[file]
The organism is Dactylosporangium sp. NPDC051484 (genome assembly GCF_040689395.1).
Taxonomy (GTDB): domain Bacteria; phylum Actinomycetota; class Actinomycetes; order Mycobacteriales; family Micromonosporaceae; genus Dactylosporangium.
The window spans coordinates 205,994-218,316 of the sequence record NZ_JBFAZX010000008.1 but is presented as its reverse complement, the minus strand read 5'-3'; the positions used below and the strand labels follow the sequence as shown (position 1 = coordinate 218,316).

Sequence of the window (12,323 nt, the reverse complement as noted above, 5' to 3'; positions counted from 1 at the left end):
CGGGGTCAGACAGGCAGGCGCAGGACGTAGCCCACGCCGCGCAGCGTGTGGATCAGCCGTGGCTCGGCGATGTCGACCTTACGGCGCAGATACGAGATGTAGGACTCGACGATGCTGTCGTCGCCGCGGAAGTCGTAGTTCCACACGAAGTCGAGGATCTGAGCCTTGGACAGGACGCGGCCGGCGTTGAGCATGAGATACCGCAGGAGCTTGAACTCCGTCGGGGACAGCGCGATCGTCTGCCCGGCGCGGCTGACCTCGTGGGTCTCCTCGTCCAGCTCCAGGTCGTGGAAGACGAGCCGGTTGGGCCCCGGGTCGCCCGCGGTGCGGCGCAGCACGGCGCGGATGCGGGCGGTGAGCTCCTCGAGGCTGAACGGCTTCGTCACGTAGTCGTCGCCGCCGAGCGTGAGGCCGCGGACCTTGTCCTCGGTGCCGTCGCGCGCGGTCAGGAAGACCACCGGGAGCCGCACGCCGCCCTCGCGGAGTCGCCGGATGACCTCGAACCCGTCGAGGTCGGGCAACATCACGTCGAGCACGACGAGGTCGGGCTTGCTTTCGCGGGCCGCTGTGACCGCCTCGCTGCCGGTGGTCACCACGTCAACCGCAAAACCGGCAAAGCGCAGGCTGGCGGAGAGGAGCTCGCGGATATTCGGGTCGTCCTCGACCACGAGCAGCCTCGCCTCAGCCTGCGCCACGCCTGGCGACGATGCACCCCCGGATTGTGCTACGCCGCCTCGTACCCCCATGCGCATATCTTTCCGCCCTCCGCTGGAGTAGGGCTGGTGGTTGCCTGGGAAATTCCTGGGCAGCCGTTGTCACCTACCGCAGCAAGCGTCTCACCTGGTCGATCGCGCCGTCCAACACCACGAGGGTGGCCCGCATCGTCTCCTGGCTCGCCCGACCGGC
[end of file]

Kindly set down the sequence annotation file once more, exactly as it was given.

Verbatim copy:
The organism is Dactylosporangium sp. NPDC051484 (genome assembly GCF_040689395.1).
Taxonomy (GTDB): domain Bacteria; phylum Actinomycetota; class Actinomycetes; order Mycobacteriales; family Micromonosporaceae; genus Dactylosporangium.
The window spans coordinates 205,994-218,316 of the sequence record NZ_JBFAZX010000008.1 but is presented as its reverse complement, the minus strand read 5'-3'; the positions used below and the strand labels follow the sequence as shown (position 1 = coordinate 218,316).

Sequence of the window (12,323 nt, the reverse complement as noted above, 5' to 3'; positions counted from 1 at the left end):
CGGGGTCAGACAGGCAGGCGCAGGACGTAGCCCACGCCGCGCAGCGTGTGGATCAGCCGTGGCTCGGCGATGTCGACCTTACGGCGCAGATACGAGATGTAGGACTCGACGATGCTGTCGTCGCCGCGGAAGTCGTAGTTCCACACGAAGTCGAGGATCTGAGCCTTGGACAGGACGCGGCCGGCGTTGAGCATGAGATACCGCAGGAGCTTGAACTCCGTCGGGGACAGCGCGATCGTCTGCCCGGCGCGGCTGACCTCGTGGGTCTCCTCGTCCAGCTCCAGGTCGTGGAAGACGAGCCGGTTGGGCCCCGGGTCGCCCGCGGTGCGGCGCAGCACGGCGCGGATGCGGGCGGTGAGCTCCTCGAGGCTGAACGGCTTCGTCACGTAGTCGTCGCCGCCGAGCGTGAGGCCGCGGACCTTGTCCTCGGTGCCGTCGCGCGCGGTCAGGAAGACCACCGGGAGCCGCACGCCGCCCTCGCGGAGTCGCCGGATGACCTCGAACCCGTCGAGGTCGGGCAACATCACGTCGAGCACGACGAGGTCGGGCTTGCTTTCGCGGGCCGCTGTGACCGCCTCGCTGCCGGTGGTCACCACGTCAACCGCAAAACCGGCAAAGCGCAGGCTGGCGGAGAGGAGCTCGCGGATATTCGGGTCGTCCTCGACCACGAGCAGCCTCGCCTCAGCCTGCGCCACGCCTGGCGACGATGCACCCCCGGATTGTGCTACGCCGCCTCGTACCCCCATGCGCATATCTTTCCGCCCTCCGCTGGAGTAGGGCTGGTGGTTGCCTGGGAAATTCCTGGGCAGCCGTTGTCACCTACCGCAGCAAGCGTCTCACCTGGTCGATCGCGCCGTCCAACACCACGAGGGTGGCCCGCATCGTCTCCTGGCTCGCCCGACCGGC